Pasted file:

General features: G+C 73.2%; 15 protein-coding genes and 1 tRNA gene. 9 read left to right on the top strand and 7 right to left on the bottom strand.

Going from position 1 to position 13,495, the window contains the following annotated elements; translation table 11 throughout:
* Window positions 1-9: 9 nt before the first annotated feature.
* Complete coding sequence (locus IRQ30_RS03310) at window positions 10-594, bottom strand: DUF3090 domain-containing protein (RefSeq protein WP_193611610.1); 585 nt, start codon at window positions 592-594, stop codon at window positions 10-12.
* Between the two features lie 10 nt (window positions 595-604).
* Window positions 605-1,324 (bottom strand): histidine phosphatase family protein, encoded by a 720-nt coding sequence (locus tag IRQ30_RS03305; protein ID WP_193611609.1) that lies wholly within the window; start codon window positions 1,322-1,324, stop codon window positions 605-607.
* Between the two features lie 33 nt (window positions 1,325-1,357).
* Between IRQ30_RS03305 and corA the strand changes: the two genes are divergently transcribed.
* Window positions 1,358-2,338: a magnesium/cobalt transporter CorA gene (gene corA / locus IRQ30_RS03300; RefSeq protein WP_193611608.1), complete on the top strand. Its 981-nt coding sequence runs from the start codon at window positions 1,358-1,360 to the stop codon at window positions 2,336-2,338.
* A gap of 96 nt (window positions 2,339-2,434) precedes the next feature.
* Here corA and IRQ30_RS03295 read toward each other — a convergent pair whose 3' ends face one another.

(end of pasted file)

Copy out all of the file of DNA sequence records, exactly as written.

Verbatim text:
General features: G+C 73.2%; 15 protein-coding genes and 1 tRNA gene. 9 read left to right on the top strand and 7 right to left on the bottom strand.

Going from position 1 to position 13,495, the window contains the following annotated elements; translation table 11 throughout:
* Window positions 1-9: 9 nt before the first annotated feature.
* Complete coding sequence (locus IRQ30_RS03310) at window positions 10-594, bottom strand: DUF3090 domain-containing protein (RefSeq protein WP_193611610.1); 585 nt, start codon at window positions 592-594, stop codon at window positions 10-12.
* Between the two features lie 10 nt (window positions 595-604).
* Window positions 605-1,324 (bottom strand): histidine phosphatase family protein, encoded by a 720-nt coding sequence (locus tag IRQ30_RS03305; protein ID WP_193611609.1) that lies wholly within the window; start codon window positions 1,322-1,324, stop codon window positions 605-607.
* Between the two features lie 33 nt (window positions 1,325-1,357).
* Between IRQ30_RS03305 and corA the strand changes: the two genes are divergently transcribed.
* Window positions 1,358-2,338: a magnesium/cobalt transporter CorA gene (gene corA / locus IRQ30_RS03300; RefSeq protein WP_193611608.1), complete on the top strand. Its 981-nt coding sequence runs from the start codon at window positions 1,358-1,360 to the stop codon at window positions 2,336-2,338.
* A gap of 96 nt (window positions 2,339-2,434) precedes the next feature.
* Here corA and IRQ30_RS03295 read toward each other — a convergent pair whose 3' ends face one another.